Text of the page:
• Nik Valcic

Minimizing your rental income tax in Mexico.

Updated: 6 days ago


Many ex-pats have chosen to purchase a second home or condo in Mexico to have as an investment and for retirement and many like to utilize it for rental income. Well, as everyone knows, there is no avoiding the tax man. This article is a short primer on your tax responsibilities and how to minimize your taxes owed and thus maximize your return on investment. Obviously, you should consult a professional tax accountant to get all of the details, this is a mere introduction to some of the basic concepts and is not meant as professional tax advice. Click here to redirect to a tax professional.


Residency in Mexico.

Many folks who purchase in Mexico choose to apply for residency. It's an easy process and the only requirements are that you meet the minimum financial solvency amounts. Click here to read about the requirements. The two basic categories for residency are temporary residents and permanent residents. Temporary resident visa converts to a permanent one after 4 years. So either way, you will eventually become a permanent resident.


The big difference is that a permanent resident visa grants you an automatic work permit, while you must apply for a work permit under a temporary visa. The first question I usually get asked at this point is “Why would I need a work permit?”. If you are retired or working remotely for a foreign company, you do not need a work permit or a tax ID (known as an RFC). The Mexican government considers earning money in Mexico as working, even if you are earning it from rental income from a property you own. As mentioned above, if you are simply physically present in Mexico, but your work is for a foreign company and you are paid in that foreign country, you are not considered to be earning money in Mexico. If you own property in Mexico you will fall into one of these categories:


  • No residency visa

  • Temporary resident, no work permit

  • Temporary resident, with work permit, no RFC

  • Temporary resident, with work permit, with RFC

  • Permanent resident, no RFC

  • Permanent resident, with RFC


In 2021 the various digital platforms all started cooperating with the Mexican government to collect the taxes that are due. These taxes fall into two basic categories;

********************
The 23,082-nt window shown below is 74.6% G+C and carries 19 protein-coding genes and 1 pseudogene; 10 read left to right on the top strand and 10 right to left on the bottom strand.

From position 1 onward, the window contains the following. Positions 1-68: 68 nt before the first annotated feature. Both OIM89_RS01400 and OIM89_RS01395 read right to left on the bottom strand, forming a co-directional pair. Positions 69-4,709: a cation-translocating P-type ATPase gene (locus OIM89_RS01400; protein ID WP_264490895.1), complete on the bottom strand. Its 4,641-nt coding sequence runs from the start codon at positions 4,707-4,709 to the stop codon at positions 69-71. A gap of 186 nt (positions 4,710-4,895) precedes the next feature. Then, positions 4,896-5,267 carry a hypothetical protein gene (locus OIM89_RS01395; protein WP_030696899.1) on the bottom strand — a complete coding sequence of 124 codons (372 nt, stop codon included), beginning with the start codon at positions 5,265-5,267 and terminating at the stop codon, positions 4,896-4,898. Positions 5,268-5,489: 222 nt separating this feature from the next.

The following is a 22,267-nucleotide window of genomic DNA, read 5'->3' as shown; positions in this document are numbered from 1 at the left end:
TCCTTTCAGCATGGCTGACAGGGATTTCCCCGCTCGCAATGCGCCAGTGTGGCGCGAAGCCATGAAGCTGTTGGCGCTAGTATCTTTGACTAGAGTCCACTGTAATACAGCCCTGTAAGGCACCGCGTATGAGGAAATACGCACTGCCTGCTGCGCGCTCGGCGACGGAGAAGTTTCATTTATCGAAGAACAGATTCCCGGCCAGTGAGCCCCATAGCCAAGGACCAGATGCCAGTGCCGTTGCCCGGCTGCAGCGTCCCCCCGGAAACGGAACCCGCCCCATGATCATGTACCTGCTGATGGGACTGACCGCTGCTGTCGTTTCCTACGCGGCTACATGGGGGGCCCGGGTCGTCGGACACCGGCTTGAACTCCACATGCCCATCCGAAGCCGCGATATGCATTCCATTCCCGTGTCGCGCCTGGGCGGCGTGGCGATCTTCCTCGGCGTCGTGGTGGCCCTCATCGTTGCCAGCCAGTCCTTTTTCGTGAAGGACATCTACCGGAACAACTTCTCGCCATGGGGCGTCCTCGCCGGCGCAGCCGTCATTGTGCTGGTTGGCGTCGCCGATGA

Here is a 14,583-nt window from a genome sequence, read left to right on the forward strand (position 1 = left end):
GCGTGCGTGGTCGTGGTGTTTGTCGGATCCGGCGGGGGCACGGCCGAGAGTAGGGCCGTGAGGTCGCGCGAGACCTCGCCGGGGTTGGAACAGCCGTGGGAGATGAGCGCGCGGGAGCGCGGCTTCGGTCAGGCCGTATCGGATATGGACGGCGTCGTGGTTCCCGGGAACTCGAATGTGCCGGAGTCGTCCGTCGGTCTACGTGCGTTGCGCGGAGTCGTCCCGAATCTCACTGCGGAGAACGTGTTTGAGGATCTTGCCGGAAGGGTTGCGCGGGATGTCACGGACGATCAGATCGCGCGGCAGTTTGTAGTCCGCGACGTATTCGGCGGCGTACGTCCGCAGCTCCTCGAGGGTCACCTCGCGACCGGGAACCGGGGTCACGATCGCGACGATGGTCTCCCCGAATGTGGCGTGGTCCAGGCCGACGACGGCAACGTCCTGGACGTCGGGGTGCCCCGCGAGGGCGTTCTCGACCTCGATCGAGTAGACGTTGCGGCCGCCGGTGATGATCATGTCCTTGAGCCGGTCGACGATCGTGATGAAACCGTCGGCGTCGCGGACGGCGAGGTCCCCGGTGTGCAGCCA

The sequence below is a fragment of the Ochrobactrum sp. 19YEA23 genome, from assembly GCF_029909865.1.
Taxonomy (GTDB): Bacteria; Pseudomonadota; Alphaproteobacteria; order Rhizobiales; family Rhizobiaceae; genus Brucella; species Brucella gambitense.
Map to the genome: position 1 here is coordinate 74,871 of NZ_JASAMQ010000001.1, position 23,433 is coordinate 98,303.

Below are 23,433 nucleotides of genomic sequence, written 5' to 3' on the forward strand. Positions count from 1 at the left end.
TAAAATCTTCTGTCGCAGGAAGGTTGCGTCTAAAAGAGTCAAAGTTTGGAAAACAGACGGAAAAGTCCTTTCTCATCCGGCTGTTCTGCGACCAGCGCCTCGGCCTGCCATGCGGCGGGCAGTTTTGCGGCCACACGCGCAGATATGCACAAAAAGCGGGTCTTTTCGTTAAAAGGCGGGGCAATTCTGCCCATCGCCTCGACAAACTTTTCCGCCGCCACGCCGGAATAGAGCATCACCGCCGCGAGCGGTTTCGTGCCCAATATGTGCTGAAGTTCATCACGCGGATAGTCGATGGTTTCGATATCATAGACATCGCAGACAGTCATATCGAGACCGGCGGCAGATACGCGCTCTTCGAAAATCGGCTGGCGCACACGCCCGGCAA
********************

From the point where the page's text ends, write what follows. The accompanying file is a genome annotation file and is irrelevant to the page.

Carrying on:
1. IVA or value added/goods and services tax which is 16%

  2. Income tax.


The IVA is added to the price of a booking or rental and then passed on to the government so it does not impact the home owner. The income tax is another matter. The major digital platforms will withhold different amounts of tax depending on if you have a Mexican tax ID number known as an RFC. If you have an RFC they will withhold 2% if not then they withhold 20%, clearly you want to be in the 2% withholding group. So let’s take another look at the various groups and how much tax the digital platforms withhold:


  • No residency visa – 20%

  • Temporary resident, no work permit -20%

  • Temporary resident, with work permit, no RFC -20%

  • Temporary resident, with work permit, with RFC -2%

  • Permanent resident, no RFC-20%

  • Permanent resident, with RFC -2%


One other critical factor that having an RFC provides you with is that you can now deduct any expenses related to your rental income. Utilities, management services, advertising, cleaning etc. This is how you minimize your taxes and maximize your profits. It’s not that different than in the USA or Canada, with the exception that you need this RFC tax ID. It is important to keep in mind that persons who are renting their condo’s in Mexico must file taxes. Even if the digital platform is withholding 20% that does not exempt you from filing the tax and it may not be the full amount that you owe. The same applies for the folks who’s withholding is 2%. It is also important to note that taxes need to be filed monthly in Mexico as well as at year end. Yes, it is true that there are many examples of ex-pats who own and rent in Mexico, are not residents and have never filed or paid taxes and never knew they had to. They might continue doing so and never be found out, however, the Mexican government now has a record (from the digital platforms) of which properties are for rent and they can, and have, come knocking to collect back taxes.


Getting your RFC

As you can clearly see, getting your residency is always step one, without it you cannot proceed to getting your RFC. The good news is that there is no requirement for you to live in Mexico full time in order to maintain your residency. You will need to renew your temporary each year, or you can pay for the last three renewals all at once after the first year. If you like, you will only have to physically be in Mexico when you get your first visa, when you renew after your first year, and when your temp converts to a permanent. Once you have your permanent residency visa, you need not live or even visit Mexico.


Until recently, getting your RFC was fairly easy, but recent changes have sent everyone, even citizens, scrambling to update or obtain their RFC’s and as a result there is a backlog. Using the professional services of Paula Blanco click here, is really the best way to go about getting your RFC.


In summary

It makes sense to get your residency even if you don’t live here. It also makes sense to get your RFC and it is incumbent on owners who wish to rent that they file taxes, by registering your RFC with the rental platform and utilizing deductions, you will minimize your taxes and maximize your profits.


 


Interested in moving to Puerto Vallarta, Mexico? Let us show you how easy it is to own and invest in real estate in Mexico. Contact us. Selling your home? Click here to find out how much your home is worth.


www.cblacosta.com


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